Attack-Self would be blaming oneself for shame moments, which is more common for women than men and observed in girls at 18 months1. Since they blame themselves, women are more motivated to try to improve the uncomfortable situation for both themselves and others. So they may grow up to be more skilled at repairing disrupted connections, which allows men and boys to remain ignorant that anything uncomfortable has happened. Yet many boys and men do still compare themselves to the more socially successful girls and feel inadequate. Later in dating relations men can attack-self by getting depressed while they’re withdrawing and sad because of their felt isolation and lack of training in how to repair damaged scenes.

Avoidance can be accomplished by distracting from one’s hurt and/or sadness by engaging in something else that generates excitement and/or enjoyment. Thus a man could avoid relationship pain by making himself feel good about doing something else—like working long hours, athletics, or high intensity entertainment. But the old-fashioned absent husband role of striving for success at work and providing for the family is no longer accepted by women to excuse their man’s inability to deal with close relationship issues. Today women can neglect relationship maintenance too, if they’re highly ambitious. And they don’t want to be responsible for both “emotional work” and making a living too.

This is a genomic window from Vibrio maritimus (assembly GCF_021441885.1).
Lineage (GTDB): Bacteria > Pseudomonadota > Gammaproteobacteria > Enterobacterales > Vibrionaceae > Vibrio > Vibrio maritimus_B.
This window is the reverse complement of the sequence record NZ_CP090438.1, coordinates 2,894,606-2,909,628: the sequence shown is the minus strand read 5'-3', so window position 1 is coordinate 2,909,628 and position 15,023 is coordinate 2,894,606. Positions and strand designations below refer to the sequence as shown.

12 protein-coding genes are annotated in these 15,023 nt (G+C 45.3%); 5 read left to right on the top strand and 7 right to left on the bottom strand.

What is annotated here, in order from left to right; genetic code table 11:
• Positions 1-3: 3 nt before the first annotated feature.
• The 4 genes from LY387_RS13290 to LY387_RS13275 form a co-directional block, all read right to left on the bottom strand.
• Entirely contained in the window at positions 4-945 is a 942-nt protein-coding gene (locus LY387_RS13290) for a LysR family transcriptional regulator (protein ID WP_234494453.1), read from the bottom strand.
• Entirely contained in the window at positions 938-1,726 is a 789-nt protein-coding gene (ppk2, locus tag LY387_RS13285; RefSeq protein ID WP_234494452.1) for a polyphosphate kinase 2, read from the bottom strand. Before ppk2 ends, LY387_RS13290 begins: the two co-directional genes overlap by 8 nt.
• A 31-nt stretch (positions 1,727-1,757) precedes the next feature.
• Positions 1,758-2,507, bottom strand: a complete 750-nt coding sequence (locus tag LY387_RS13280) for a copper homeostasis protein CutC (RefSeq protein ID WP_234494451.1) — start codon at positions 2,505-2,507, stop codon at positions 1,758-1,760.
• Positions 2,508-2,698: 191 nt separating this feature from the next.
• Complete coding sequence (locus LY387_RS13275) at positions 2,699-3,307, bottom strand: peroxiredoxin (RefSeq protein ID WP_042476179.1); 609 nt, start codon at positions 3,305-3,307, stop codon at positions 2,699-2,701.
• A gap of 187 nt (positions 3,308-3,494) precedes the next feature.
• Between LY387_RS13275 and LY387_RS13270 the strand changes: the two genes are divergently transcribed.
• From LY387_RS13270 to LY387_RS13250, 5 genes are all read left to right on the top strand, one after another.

Attack-Other projects the fault onto someone else, with the partner as nearest target. Since women are inclined to self-blame from early childhood, this defensive move is convenient for men. But It also leads to a great many fights in which a blaming or hurtful statement or action or an outburst of overwhelming emotion by each partner triggers a similarly shaming or distressing response from the other.

All four of these paths can lead to downward spirals in love relationships. Couple counseling has developed many strategies for managing the turbulence these conflicts cause. But in their eagerness to make both sexes feel they’re being treated fairly in counseling, professionals usually avoid pointing out that men are likely to be less competent in dealing with shame and distress. So it would be very helpful for love relationships if training in coping more consciously with distress and shame and how to reconvert them into excitement and enjoyment were widely offered to men. But men would need to realize the value of such training and embrace the vulnerable experience involved.

1. Olesker,, W. (1990). Sex differences during the4 early separation-individuation process. Journal of the American Psychoanalytic Association, 38(2), 325-346.

Toxic Masculinity 6: Central Problems in Our Love